• stop and detain any vehicle used for storage and transport of food
  • undertake investigations and enquiries to ascertain whether an offence has been or is being committed under the Legislation,
  • seize food, vehicles, equipment, package or labelling or advertising material that is evidence of an offence under the Legislation
  • issue notices:
    • requiring owners and all employees and operators to remedy non-compliance with the Legislation
    • prohibiting food production and sale continuing until the breach is fixed, and
    • for on-the-spot fines for breaches of food safety Legislation.

Payment for samples

When obtaining a sample of food an officer must offer to pay for it. Under Food Regulation, Part 3, cl 12, the maximum amount payable is $10.

Entering a property or premises

When officers attend a food business the operator should ensure all staff/persons are:

  • briefed about the rights of officers
  • aware of their obligation to comply with a requirement of an officer, including to provide access to any part of the food business.
  • If, during an investigation an officer identifies a breach of the Legislation, that officer will collect evidence of the:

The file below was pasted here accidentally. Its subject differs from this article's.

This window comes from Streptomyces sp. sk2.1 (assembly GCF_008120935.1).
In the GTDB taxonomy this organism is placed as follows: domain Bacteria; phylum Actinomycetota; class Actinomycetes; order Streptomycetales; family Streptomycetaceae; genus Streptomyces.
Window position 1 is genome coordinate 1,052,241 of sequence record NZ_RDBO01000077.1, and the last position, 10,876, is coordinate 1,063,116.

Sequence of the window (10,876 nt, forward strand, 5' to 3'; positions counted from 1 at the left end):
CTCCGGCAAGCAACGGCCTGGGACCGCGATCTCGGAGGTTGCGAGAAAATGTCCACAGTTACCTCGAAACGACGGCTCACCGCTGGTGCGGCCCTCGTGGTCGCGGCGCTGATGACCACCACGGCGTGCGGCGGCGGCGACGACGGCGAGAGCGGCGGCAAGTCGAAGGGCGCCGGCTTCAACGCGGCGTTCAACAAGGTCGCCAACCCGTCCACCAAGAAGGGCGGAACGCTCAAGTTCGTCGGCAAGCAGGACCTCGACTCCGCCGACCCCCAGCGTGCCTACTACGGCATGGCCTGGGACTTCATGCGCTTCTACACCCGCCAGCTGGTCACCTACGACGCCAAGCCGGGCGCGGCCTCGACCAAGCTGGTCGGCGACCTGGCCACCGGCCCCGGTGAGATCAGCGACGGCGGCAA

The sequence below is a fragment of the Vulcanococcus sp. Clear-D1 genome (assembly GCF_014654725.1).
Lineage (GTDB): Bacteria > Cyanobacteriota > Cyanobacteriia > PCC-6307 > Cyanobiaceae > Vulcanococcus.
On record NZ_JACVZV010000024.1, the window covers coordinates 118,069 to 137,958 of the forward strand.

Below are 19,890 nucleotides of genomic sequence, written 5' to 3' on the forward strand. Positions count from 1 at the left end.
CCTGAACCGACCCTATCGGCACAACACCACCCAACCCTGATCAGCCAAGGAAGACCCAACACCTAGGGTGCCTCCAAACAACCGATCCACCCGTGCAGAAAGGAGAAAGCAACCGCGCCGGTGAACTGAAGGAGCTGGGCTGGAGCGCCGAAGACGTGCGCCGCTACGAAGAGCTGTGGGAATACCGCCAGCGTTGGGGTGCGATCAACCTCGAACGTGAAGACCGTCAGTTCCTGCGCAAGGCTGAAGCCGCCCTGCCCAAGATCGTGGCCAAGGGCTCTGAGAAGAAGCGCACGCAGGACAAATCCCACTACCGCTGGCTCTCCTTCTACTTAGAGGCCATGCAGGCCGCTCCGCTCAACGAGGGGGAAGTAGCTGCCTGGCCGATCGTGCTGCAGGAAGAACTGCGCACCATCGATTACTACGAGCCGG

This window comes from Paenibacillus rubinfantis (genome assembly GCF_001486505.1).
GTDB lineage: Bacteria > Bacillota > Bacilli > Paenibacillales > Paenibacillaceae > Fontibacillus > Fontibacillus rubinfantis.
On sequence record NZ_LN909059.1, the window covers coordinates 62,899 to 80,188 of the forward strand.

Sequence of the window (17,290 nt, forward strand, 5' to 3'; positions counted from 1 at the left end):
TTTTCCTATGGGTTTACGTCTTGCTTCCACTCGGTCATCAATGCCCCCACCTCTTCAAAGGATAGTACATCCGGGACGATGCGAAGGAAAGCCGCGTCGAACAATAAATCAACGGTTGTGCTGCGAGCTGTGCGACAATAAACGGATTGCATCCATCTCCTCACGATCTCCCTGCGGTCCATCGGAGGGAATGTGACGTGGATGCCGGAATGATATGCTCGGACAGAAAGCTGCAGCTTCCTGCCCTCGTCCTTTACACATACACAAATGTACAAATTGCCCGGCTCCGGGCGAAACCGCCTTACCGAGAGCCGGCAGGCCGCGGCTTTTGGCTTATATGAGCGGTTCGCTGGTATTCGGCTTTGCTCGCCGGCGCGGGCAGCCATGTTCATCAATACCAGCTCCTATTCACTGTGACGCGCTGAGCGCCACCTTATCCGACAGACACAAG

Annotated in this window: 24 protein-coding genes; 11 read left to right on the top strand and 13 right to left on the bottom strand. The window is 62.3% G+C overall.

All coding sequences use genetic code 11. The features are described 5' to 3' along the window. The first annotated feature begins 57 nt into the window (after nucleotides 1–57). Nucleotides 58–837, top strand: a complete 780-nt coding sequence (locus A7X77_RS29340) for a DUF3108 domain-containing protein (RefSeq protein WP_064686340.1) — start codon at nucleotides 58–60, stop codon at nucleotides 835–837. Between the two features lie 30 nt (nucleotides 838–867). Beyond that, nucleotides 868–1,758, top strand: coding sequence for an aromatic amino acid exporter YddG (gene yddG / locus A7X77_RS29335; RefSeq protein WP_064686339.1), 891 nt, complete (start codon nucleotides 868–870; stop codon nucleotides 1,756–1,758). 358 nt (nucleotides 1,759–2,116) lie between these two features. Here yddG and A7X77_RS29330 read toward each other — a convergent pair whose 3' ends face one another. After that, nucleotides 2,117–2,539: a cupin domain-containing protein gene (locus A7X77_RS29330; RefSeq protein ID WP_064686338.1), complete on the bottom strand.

• nature and seriousness of the breach, and
  • steps taken by the food business to ensure that they meet their obligations under the Legislation, including that the food they produce or sell is safe to consume, suitable and properly labelled.

Any enforcement action taken by authorised officers will be actioned in accordance with compliance and enforcement policies.

Offences for not complying with authorised officers

Under the Legislation, it is an offence for a person, without a reasonable excuse, to:

  • fail to comply with a requirement of an officer
  • resist, obstruct, or attempt to obstruct, impersonate, threaten, intimidate or assault an officer in the course of their duties
  • detain, remove or tamper with any food, vehicle, equipment, package or labelling or advertising material or other thing that has been seized, unless permitted by an officer, and
  • provide any information or produce any document that the person knows is false or misleading.

Penalties for offences against officers

Offences against officers undertaking their duties under the Legislation can incur a maximum penalty of 500 penalty units ($55,000).

Qualifications of authorised officers

Officers must undergo intensive training to qualify as an authorised officer under the Act and may be required to undertake additional specialist courses and briefings to ensure their skills and knowledge are current and aligned with food industry best practice. Many officers also hold tertiary qualifications in science, health and food safety related disciplines.

Complaints about authorised officers

Complaints in relation to an authorised officer can be made to:

Director Compliance and Integrity Systems
PO Box 6682
Silverwater NSW 1811
1300 552 406


See also: